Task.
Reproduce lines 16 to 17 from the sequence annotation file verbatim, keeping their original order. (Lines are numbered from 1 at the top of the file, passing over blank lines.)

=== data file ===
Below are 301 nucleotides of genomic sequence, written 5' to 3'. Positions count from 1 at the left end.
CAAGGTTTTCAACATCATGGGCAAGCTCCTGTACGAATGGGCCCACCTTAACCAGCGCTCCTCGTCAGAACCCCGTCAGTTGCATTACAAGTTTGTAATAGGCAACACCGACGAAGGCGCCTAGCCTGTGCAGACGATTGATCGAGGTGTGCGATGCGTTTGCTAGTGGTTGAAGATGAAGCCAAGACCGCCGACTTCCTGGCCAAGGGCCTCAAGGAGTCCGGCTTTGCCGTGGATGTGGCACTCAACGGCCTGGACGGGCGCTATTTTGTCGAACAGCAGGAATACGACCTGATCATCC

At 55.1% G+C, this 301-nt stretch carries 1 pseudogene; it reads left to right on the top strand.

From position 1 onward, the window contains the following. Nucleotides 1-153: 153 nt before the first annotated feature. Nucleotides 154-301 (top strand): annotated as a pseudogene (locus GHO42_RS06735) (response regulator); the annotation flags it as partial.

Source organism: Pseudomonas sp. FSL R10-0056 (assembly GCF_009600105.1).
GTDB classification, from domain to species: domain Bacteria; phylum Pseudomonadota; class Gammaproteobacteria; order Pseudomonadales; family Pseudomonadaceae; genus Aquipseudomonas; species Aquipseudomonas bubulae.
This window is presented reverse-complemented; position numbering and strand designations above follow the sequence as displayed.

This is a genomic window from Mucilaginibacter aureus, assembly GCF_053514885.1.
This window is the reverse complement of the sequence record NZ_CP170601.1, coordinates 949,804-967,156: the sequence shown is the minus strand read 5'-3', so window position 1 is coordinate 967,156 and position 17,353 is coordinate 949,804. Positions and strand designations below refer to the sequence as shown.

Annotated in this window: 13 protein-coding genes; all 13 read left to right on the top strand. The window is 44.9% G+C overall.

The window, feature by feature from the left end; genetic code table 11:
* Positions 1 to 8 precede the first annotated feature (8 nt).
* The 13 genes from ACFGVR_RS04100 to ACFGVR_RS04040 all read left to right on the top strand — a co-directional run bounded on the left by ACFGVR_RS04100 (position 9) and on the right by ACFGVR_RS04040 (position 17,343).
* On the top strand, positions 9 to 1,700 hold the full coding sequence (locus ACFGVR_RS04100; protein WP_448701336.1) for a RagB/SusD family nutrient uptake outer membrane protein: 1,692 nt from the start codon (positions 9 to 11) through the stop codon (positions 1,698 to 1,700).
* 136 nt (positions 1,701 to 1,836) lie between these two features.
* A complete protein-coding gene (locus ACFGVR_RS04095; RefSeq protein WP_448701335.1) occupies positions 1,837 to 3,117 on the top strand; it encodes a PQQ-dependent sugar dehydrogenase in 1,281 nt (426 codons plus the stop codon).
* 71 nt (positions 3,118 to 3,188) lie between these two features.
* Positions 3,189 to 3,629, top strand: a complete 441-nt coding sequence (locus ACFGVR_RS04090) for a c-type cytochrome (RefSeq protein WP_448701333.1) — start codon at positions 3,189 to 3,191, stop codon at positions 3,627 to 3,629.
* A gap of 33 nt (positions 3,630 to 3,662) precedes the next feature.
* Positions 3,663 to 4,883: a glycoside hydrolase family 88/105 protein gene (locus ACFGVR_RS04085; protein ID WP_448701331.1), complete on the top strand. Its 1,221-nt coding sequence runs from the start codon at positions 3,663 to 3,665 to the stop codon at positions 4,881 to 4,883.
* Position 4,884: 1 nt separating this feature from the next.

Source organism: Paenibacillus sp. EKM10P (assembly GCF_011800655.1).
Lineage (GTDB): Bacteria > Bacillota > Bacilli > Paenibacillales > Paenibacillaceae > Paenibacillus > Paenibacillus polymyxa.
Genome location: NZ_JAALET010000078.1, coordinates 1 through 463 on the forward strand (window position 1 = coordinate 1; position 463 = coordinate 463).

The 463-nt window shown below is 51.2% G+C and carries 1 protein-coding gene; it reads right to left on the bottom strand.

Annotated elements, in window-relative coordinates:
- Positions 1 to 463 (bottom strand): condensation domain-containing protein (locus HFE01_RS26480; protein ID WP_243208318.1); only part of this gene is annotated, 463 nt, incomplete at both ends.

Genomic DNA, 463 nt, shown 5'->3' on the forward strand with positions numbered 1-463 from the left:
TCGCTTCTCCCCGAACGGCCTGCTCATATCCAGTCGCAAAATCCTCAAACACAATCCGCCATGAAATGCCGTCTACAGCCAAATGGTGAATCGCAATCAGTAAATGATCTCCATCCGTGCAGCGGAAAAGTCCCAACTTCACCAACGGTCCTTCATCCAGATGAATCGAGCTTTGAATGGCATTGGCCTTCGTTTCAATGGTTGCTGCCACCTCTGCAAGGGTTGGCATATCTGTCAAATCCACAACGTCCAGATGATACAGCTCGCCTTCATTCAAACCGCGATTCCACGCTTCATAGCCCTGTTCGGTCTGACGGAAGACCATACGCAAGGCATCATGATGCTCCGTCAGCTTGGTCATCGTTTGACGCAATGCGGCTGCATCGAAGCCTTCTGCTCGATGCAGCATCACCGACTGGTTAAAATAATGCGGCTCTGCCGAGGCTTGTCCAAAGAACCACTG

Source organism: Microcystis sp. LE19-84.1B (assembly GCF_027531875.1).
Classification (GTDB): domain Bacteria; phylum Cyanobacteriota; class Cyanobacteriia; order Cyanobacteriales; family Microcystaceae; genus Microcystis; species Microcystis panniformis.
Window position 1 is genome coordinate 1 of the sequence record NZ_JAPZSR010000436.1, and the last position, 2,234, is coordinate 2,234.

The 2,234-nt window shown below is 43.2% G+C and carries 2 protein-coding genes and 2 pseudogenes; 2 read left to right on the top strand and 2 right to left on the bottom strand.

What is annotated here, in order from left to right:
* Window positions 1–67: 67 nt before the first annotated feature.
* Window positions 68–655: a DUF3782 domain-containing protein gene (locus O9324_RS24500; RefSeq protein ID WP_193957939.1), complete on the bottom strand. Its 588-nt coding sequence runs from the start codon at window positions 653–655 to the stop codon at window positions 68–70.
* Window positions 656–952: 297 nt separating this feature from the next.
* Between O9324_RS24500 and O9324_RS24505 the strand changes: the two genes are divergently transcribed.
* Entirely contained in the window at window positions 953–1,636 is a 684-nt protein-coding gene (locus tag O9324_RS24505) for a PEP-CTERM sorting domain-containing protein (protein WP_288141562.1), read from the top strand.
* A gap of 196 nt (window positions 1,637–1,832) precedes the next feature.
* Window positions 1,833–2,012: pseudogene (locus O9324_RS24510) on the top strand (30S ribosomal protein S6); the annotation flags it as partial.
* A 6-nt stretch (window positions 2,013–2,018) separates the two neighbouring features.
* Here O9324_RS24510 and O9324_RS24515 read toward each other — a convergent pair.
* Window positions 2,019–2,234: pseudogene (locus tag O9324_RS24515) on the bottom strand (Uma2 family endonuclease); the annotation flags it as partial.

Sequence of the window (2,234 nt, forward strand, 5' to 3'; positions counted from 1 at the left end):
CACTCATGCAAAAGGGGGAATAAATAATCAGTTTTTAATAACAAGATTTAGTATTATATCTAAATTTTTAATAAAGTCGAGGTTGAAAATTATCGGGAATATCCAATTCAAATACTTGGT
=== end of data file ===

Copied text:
* A complete protein-coding gene (locus ACFGVR_RS04095; RefSeq protein WP_448701335.1) occupies positions 1,837 to 3,117 on the top strand; it encodes a PQQ-dependent sugar dehydrogenase in 1,281 nt (426 codons plus the stop codon).
* 71 nt (positions 3,118 to 3,188) lie between these two features.